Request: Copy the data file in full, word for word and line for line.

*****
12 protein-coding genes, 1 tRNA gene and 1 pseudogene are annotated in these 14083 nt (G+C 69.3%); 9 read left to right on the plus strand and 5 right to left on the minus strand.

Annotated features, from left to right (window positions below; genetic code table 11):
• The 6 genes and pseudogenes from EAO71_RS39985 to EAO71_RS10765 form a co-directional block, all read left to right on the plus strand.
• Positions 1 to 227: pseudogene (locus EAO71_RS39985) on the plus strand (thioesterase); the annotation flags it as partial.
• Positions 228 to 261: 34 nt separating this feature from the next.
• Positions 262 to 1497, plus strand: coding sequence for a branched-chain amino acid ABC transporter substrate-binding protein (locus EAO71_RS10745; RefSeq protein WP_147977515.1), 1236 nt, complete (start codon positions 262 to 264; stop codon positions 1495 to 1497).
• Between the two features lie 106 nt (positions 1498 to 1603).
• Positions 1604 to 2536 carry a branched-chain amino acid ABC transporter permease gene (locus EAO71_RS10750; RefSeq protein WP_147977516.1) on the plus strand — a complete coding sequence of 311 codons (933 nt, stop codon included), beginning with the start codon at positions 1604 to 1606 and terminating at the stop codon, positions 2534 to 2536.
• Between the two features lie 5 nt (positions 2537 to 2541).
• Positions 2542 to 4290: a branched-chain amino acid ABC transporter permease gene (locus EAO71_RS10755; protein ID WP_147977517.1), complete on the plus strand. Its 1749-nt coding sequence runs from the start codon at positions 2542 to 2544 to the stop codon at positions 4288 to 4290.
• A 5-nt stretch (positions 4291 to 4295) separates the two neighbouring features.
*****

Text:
12 protein-coding genes, 1 tRNA gene and 1 pseudogene are annotated in these 14083 nt (G+C 69.3%); 9 read left to right on the plus strand and 5 right to left on the minus strand.

Annotated features, from left to right (window positions below; genetic code table 11):
• The 6 genes and pseudogenes from EAO71_RS39985 to EAO71_RS10765 form a co-directional block, all read left to right on the plus strand.
• Positions 1 to 227: pseudogene (locus EAO71_RS39985) on the plus strand (thioesterase); the annotation flags it as partial.
• Positions 228 to 261: 34 nt separating this feature from the next.
• Positions 262 to 1497, plus strand: coding sequence for a branched-chain amino acid ABC transporter substrate-binding protein (locus EAO71_RS10745; RefSeq protein WP_147977515.1), 1236 nt, complete (start codon positions 262 to 264; stop codon positions 1495 to 1497).
• Between the two features lie 106 nt (positions 1498 to 1603).
• Positions 1604 to 2536 carry a branched-chain amino acid ABC transporter permease gene (locus EAO71_RS10750; RefSeq protein WP_147977516.1) on the plus strand — a complete coding sequence of 311 codons (933 nt, stop codon included), beginning with the start codon at positions 1604 to 1606 and terminating at the stop codon, positions 2534 to 2536.
• Between the two features lie 5 nt (positions 2537 to 2541).
• Positions 2542 to 4290: a branched-chain amino acid ABC transporter permease gene (locus EAO71_RS10755; protein ID WP_147977517.1), complete on the plus strand. Its 1749-nt coding sequence runs from the start codon at positions 2542 to 2544 to the stop codon at positions 4288 to 4290.
• A 5-nt stretch (positions 4291 to 4295) separates the two neighbouring features.